There are some key areas, where India’s investment can actually turn the table and make it a global superpower. A lot of potential remains untapped in the energy sector. India can turn from an energy-importing country to exporting, by investing in hydrogen power, solar power, etc. Even Green hydrogen can be the fuel of the future. Big players like Adani Group, Reliance, and L&T have also invested in green hydrogen. Secondly, India needs to up its game with semiconductor manufacturing which has huge export potential and will again reduce foreign dependency. Then launching E-rupee is a step in the right direction towards making a cashless and digital economy. Government programs like the smart cities mission, Atmanirbhar Bharat, Make in India, PM Gati Shakti, etc can be complete game changers if implemented properly. They aim to make India self-reliant, manufacturing hub and less dependent on imports. PM Gati Shakti is a masterplan for multi modal connectivity, essentially a digital platform to bring 16 ministries together for integrated planning and coordinated implementation of infrastructure projects. India’s youth is its pride and power. Its proper education and skill development should be a priority. The education system needs to be more skill-based, career-oriented, technology-driven, and innovative. The booming start-up ecosystem of India should be well nurtured and supported with world-class infrastructure, stable govt policies, and a peaceful work environment so that the next Microsoft, next Google, and next Amazon are built in India. In the geopolitical scenario, India holds a crucial stance, it should maintain its peaceful, democratic stature to invite investment from MNCs. Hosting the FIFA world cup, and Olympic games, can significantly bring investment, increase tourism, and market the heritage and purity of India. Indian films, shows, and web series can also promote Indian culture and tourism on a global level. Celebrities and social media influencers can play a major role in the campaign of ‘Vocal for Local’, by urging people to buy local products and support local brands. The Union Budget 2023-24 has provided a blueprint to steer the economy toward increased growth and prosperity. The government, by announcing an increase in capital investment outlay by 33%, reducing tax burdens, estimating GDP growth at 7% and export growth at 12.5%, has rightly addressed the key concerns. The government aims to attract investment by reducing compliances, improving ease of doing business, PLI scheme, and boosting infrastructure.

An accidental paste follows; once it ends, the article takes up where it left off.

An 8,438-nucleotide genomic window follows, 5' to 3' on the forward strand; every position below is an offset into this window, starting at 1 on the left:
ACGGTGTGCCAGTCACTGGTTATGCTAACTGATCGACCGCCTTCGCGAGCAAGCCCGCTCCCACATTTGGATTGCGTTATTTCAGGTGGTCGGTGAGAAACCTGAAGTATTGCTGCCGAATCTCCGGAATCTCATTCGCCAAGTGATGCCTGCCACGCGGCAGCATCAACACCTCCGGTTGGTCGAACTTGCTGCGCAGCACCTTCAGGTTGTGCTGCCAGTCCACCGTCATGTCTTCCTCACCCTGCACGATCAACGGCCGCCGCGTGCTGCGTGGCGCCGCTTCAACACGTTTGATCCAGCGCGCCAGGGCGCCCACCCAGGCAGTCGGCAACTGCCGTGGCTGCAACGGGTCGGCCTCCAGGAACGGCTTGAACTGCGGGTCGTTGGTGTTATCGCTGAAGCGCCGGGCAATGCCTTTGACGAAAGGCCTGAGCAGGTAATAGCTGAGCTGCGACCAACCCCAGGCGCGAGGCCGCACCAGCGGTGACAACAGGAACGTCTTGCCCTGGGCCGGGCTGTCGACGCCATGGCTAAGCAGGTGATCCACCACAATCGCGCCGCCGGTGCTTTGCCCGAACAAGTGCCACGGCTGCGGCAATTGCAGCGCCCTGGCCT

If anything at all can stop our country from achieving its target, then it has to be the dirty Indian politics, the blame game of politicians and the rat race for power. India could have been way ahead and a lot of more developed if it had got some less corrupt leaders. The solution to this problem lies in technology. With technological development, transparency in work comes complementary to efficiency. A brilliant example of this is the recent Covid vaccination drive, conducted successfully without major corruption with the help of tech. The second major hurdle to Indian growth is terrorism. A terrorist attack in any part of the country creates uncertainty, reduces investment in the economy, and tarnishes the image of a country. It pushes an economy backward and hinders growth as a lot of money is spent to prevent such activities instead of it being spent on necessities. India, due to its geographical situation, is extremely vulnerable to terrorism. So, maintaining cordial relations with neighbours and reducing dependency for defence equipment becomes a key concern. Also solving the border disputes, through dialogue or otherwise, may serve the purpose. Thirdly, the cultural and lingual differences across different states of India should remain a testimony to its diversity and not become a threat to its unity. The state should be extra careful in making any statement/law for the country as a whole. Any political party or organisation should not use these differences for their political gains. At last, problems like brain drain also require attention as it results in the loss of valuable manpower from our country. Nearly 10 lakh Indians have given up their citizenship since 2015. This exodus of the brightest minds diminishes the growth prospects. Conflict, political instability, lack of opportunities and health concerns are prime reasons for the same. Over 6 lakh students went abroad for higher studies in 2022. With our finest talent flocking to other countries, India has to bear a huge loss.
Amrit Kaal, an extremely crucial phase for India offers its people a chance to prove their spirit and bring back the glory which they had in the past. It offers a chance to learn from the mistakes done in the past. It unites the people of India to move on the common path of development. Despite many hurdles and challenges, the future of India seems vibrant. An innovative, patriotic and hardworking spirit in the people is all which is required!
By Dhruv Gupta